18 Apr Empowering Blue Swimming Crab (BSC) Women Fishers in Central Java
CTC has recently conducted a series of leadership training programs with the aim of empowering the blue swimming crab (BSC) women fishers of Gedongmulyo Village in Rembang Regency, Central Java. The activities were designed to equip 19 female participants with the skills and knowledge required to become effective leaders in their respective community while promoting sustainable fishing practices and unlocking their entrepreneurial potential.
The capacity-building program starts from March 7th to March 19th, 2023 with a range of activities. Among these were a three-day introductory course for six district-level trainers in Rembang on BSC ecology, communications, and Business Model Canvas (BMC). Additionally, 19 BSC women fishers participated in the training for the last 10 days, learning about similar topics and taking part in an exciting field trip and group initiation session.
All participants were enthusiastic learners during the communication training session, resulting in a 100% attendance rate. They actively engaged in all activities hosted by the facilitator, taking notes and asking questions. The training program was a success, with the majority of BSC women fishers showing significant improvement in their communication abilities and self-confidence in public speaking. During the BMC sessions, they were able to discuss about small business, such as the production of crispy anchovies, shrimp paste, fish meatballs, and crispy squid, in an organized and articulate manner.
Between sessions, all participants also had the opportunity to meet and learn from Mrs. Suat, a fish cracker producer from the neighbouring Tunggulsari Village. Mrs. Suat has been successfully running her small business for over a decade, and her insights inspired the participants to think outside the box and develop innovative processed food products with creative marketing strategies.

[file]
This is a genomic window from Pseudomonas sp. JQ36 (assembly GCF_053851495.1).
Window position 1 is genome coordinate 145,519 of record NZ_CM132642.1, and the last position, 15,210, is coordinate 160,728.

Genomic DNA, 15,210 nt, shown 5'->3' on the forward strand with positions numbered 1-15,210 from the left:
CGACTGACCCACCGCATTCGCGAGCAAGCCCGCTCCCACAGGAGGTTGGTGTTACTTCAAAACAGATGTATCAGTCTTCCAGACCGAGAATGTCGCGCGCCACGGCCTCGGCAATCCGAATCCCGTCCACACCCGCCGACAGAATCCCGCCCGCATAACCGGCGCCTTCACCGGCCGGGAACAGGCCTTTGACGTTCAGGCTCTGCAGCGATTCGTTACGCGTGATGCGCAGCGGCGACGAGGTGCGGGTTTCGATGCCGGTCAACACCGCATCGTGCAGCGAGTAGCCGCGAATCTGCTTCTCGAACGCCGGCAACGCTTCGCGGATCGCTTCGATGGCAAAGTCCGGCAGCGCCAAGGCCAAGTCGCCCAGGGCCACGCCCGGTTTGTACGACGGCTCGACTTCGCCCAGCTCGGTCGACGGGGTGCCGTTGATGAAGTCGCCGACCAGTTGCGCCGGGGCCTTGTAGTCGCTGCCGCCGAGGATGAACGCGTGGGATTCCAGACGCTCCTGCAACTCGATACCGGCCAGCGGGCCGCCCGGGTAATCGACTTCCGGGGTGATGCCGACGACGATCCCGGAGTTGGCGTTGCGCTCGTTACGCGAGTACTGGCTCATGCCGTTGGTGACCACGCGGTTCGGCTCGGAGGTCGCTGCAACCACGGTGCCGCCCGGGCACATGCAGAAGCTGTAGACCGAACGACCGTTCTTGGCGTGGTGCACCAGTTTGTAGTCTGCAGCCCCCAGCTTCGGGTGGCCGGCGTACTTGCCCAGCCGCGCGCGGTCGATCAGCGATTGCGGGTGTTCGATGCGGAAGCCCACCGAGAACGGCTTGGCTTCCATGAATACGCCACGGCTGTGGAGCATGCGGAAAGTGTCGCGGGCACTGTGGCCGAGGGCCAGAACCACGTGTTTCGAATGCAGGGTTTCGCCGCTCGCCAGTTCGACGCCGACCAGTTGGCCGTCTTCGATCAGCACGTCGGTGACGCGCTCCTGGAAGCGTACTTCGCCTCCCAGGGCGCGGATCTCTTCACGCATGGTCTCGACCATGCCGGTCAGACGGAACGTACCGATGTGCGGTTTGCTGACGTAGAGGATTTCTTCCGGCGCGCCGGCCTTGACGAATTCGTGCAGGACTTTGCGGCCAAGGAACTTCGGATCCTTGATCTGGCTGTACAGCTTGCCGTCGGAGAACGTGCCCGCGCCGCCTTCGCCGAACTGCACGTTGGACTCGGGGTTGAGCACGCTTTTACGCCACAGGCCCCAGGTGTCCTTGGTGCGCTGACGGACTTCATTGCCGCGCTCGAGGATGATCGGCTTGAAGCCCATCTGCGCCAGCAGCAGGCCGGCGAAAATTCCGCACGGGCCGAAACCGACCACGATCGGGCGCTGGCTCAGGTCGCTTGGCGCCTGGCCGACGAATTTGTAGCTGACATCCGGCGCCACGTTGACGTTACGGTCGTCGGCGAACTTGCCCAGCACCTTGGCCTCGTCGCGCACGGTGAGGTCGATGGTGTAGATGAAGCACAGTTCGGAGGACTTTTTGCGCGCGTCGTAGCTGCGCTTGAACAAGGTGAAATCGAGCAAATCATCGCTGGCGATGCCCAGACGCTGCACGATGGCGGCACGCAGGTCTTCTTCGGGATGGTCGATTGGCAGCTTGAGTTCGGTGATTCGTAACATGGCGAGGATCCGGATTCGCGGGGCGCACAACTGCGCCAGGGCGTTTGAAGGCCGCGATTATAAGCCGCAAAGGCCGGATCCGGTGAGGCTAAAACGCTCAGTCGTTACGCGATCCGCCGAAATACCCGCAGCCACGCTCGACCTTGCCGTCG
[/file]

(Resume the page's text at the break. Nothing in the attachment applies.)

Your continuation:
One of the training participants in Gedongmulyo, Tri Asih, shared, “Speaking in public always made me nervous, so I always avoided it. I also had limited knowledge of BSC ecology and fishery, let alone know how to sell our local processed seafood products. However, after completing this training, I feel more confident promoting our BSC commodity to a larger audience.”
The Gedongmulyo Village is bustling with hardworking women fishers who dedicate their times to pick and process BSC, weaving nets, and taking care of their households. Despite their tireless efforts, the average daily income of these women only amounts to IDR 50,000 (USD 3.35), barely enough to make ends meet. However, a few women in the village have taken the initiative to create processed seafood products, hoping to boost their earnings. Unfortunately, they are faced with limited marketing and packaging resources, hindering their products from reaching potential buyers.
The BSC fishery in Gedongmulyo Village is threatened by the use of unsustainable fishing gear known as Cotok (mini trawls), which were introduced by non-local fishers. This has caused a major decline in the quality of the catch, and local fishers are struggling to make ends meet. According to Mr. Jumari, the Head of Layur Hamlet, the average daily catch of BSC has plummeted to a measly 10 kg, compared to the 50 kg caught in previous years. The selling price is also low, ranging from IDR 30,000 to 50,000 (USD 2.00 to 3.35) per kg, which is not enough to sustain households.
The leadership training for BSC women fishers in Gedongmulyo has the potential to be a positive step towards a more sustainable fishing industry. By providing these women with the skills and knowledge to reject unsustainable fishing practices and adhere to regulations regarding crab size, they can make a significant difference in protecting their livelihoods and the environment. In addition, they can also influence their husbands who work as fishermen to adopt sustainable practices.
CTC will continue to provide support for the sustainability of the BSC fishery in Central Java Province by offering capacity-building programs until early 2024. The efforts in Rembang Regency are serving as an example and inspiration for other local government and stakeholders who aim to improve the sustainability of the BSC fishery.
Writers: Yoga Putra and Wienda Ardiyani
Photos: Yoga Putra/CTC, Wienda Ardiyani/CTC, Nadia Qurotha/CTC